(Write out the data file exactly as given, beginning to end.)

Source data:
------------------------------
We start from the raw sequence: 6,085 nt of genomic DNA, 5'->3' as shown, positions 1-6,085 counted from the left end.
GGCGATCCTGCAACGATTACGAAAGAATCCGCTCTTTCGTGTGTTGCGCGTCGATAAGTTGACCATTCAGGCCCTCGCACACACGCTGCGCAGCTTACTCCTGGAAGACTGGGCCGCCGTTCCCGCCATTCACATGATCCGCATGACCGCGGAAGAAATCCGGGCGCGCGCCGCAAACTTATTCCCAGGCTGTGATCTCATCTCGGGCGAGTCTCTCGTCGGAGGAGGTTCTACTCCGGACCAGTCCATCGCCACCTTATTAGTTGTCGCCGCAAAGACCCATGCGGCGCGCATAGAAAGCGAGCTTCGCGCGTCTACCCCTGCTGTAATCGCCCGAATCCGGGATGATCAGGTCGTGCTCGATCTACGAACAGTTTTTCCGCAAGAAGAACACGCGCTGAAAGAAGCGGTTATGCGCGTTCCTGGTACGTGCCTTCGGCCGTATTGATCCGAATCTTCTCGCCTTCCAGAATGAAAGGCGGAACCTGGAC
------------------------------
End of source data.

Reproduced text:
We start from the raw sequence: 6,085 nt of genomic DNA, 5'->3' as shown, positions 1-6,085 counted from the left end.
GGCGATCCTGCAACGATTACGAAAGAATCCGCTCTTTCGTGTGTTGCGCGTCGATAAGTTGACCATTCAGGCCCTCGCACACACGCTGCGCAGCTTACTCCTGGAAGACTGGGCCGCCGTTCCCGCCATTCACATGATCCGCATGACCGCGGAAGAAATCCGGGCGCGCGCCGCAAACTTATTCCCAGGCTGTGATCTCATCTCGGGCGAGTCTCTCGTCGGAGGAGGTTCTACTCCGGACCAGTCCATCGCCACCTTATTAGTTGTCGCCGCAAAGACCCATGCGGCGCGCATAGAAAGCGAGCTTCGCGCGTCTACCCCTGCTGTAATCGCCCGAATCCGGGATGATCAGGTCGTGCTCGATCTACGAACAGTTTTTCCGCAAGAAGAACACGCGCTGAAAGAAGCGGTTATGCGCGTTCCTGGTACGTGCCTTCGGCCGTATTGATCCGAATCTTCTCGCCTTCCAGAATGAAAGGCGGAACCTGGAC